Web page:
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The Warm Ether of Burning Sky

Interview with Aaron White

FLAGSTAFF, Ariz. - The award winning Burning Sky features songwriter Aaron
White on guitar and Native flutes and flutist Kelvin Bizahaloni. They
recently released their latest album, "A Simple Man" (Canyon Records) which
continues their lush, rich sound of complex guitar fingering with flute in
the lead. The duo has built a world-wide following and their music has been
heard everywhere from "The Tonight Show" and film soundtracks, including
"Doe Boy" and "Skychasers", to the Presidential Inaugural Ball.

"I listen to a lot of Leo Kottke and Michael Hedges, Pat Metheny, Al
DiMeola, John McLaughlin, Paco de Lucia, Chet Atkins; I listen to a lot of
finger style," White told Indian Country Today. "I had been playing solo as
a guitar player and songwriter. I had been writing songs and I thought it
would be nice to put the Native flute with it, but the hard part was
finding a flute that would be in the right key. I finally found Kelvin and
his flute wasn't exactly tuned to key, so I tuned my guitar to the tone of
the flute and we went from there. I had this ragged old station wagon with
a really bad window tinting job, and for our first show we were driving to
the east and the sun was going down in the west, and when I looked through
the rearview mirror it looked like the whole sky was on fire; Burning Sky."

White has been musical his whole life; he started singing and playing when
he was 5 years-old in school plays. He has plenty of musical influence to
draw from, not only from his Native tradition but also from growing up in
the Bay Area at the end of the psychedelic movement. "I moved from the
Northern Ute reservation to Oakland when my parents got divorced, when I
was 8 years-old. It exploded from there, being right off the rez and there
was a lot happening there at the time, the late-1960s and early-1970s. As a
child I just opened my eyes and ears, we had everything happening, we had
the Friendship House out there, which was the gathering for a lot of
Natives, a lot of Lakota people were there, Dennis Banks, Russell Means, a
lot of those AIM people were hanging out in the Bay Area.

"After I graduated from high school in 1980, I joined the military and
ended up stationed in Hawaii. I was in a heavy metal band out there,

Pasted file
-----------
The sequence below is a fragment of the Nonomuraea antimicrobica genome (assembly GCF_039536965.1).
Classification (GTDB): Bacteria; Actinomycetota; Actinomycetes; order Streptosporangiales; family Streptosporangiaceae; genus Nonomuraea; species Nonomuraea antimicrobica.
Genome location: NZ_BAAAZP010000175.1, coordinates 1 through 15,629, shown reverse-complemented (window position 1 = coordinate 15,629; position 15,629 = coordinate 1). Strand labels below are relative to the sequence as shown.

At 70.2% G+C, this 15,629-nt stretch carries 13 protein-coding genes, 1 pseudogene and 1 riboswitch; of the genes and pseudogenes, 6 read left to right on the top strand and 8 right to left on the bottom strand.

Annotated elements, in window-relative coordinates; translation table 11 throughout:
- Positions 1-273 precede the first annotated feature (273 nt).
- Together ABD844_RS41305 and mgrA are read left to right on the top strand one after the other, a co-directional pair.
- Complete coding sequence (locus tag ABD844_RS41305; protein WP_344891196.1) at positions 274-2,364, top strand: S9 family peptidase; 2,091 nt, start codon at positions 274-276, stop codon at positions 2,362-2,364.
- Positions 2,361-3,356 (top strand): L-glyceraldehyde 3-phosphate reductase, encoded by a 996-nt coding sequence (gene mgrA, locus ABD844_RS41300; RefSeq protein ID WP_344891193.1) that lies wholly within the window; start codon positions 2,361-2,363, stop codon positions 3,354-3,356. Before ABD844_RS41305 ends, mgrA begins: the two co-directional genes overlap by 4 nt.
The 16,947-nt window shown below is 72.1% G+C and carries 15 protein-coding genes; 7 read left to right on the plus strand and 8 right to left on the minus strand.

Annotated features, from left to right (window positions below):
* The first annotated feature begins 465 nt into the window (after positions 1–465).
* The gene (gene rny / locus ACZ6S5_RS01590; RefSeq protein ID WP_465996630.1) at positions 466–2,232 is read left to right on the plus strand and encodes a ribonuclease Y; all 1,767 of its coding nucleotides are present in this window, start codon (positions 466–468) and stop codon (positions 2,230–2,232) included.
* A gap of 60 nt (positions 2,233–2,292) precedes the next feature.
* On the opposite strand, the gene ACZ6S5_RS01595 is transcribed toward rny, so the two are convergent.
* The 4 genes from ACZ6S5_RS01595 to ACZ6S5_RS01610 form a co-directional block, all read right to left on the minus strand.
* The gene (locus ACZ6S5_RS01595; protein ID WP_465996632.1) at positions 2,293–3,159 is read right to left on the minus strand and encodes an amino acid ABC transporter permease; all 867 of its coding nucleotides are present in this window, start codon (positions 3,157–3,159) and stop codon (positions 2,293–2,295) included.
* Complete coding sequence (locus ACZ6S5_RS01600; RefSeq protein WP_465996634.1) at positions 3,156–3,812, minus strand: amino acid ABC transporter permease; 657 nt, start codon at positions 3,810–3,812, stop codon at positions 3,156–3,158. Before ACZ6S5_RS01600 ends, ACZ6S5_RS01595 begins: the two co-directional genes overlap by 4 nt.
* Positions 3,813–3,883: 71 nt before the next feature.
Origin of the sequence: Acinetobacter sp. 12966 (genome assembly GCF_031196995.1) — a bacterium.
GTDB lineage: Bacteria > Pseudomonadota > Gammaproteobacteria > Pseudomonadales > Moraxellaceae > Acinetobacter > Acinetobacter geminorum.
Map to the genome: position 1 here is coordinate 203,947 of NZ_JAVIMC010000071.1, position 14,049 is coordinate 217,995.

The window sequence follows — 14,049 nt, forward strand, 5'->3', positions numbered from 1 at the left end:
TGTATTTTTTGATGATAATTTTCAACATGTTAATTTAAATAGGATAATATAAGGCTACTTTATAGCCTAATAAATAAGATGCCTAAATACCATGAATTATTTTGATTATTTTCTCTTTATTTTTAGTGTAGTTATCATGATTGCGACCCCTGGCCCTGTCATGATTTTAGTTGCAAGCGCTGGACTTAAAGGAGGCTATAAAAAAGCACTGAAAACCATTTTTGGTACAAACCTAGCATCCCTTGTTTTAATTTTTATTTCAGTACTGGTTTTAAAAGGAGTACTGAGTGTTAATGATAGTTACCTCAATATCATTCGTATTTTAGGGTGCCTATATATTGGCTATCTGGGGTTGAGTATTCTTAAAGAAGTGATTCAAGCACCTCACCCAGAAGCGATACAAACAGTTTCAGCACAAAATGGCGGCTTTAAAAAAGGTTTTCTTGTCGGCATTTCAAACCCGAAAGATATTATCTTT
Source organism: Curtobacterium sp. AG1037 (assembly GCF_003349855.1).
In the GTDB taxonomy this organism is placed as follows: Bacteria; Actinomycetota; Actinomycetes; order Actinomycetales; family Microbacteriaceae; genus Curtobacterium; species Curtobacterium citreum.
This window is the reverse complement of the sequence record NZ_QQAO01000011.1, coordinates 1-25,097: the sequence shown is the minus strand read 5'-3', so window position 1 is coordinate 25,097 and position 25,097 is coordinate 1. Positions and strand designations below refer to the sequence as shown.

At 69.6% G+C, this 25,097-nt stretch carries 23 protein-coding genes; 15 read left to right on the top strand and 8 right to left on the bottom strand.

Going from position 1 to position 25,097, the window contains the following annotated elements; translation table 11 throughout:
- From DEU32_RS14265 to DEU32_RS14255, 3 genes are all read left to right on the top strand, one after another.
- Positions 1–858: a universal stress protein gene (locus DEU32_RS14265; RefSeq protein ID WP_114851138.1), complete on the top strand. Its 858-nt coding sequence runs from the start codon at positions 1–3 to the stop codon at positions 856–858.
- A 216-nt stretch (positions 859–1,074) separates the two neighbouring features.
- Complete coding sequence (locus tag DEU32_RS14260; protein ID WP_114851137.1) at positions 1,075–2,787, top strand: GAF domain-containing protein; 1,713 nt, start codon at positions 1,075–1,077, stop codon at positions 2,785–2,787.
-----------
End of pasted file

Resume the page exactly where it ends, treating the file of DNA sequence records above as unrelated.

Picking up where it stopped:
Excalibur, from 1980 - 1982. I had grown up on and off the reservation, and
after the military I stayed on the island for a couple of years and did
acoustic stuff, then I moved back to the Ute Reservation. I started writing
original material and started playing coffeehouses in Salt Lake City,
around the University of Utah. I started playing downtown for tips and
found out I could make money at it."

Burning Sky's trademark sound has more musical thought going through it
than most new age albums, but the complexity of their laid-back style may
be lost on some listeners. When asked if people still see them as new age,
White said, "When people do that we'll whip out a Led Zeppelin tune and
play it on Native flute; it totally blows them away. In the way I like to
direct the music the flute takes on a lead rock element, like the flute
becomes the lead guitar. The sound just sort of happened because of the way
we play. We like to use a lot of open tunings. I listen to anything from
Megadeth to Pantera to Alicia Keys; we've always kept a very open mind on
what we performed. With most flute albums you listen to the first track and
it's very melodic, you listen to the second track and it's melodic, and by
the time you listen to the whole album every song sounds like the last
track, they begin to fall into that same old formula. With flute albums you
have to be really careful. The flute is a cool sound, but after a while it
can all sound the same."

Burning Sky is hard at work on their next album, which will show both
White's Native and Bay Area influence, and the guitarist is also working on
a solo vocal album. "We're going to do a live album with the Flagstaff
Symphony in March, and we're also working with John Densmore of The Doors.
As Native people we're discovering that with the indigenous sound we have
we are beginning to create more and more and more. We're all paving the way
and opening the doors."

For more information on Burning Sky, visit www.canyonrecords.com.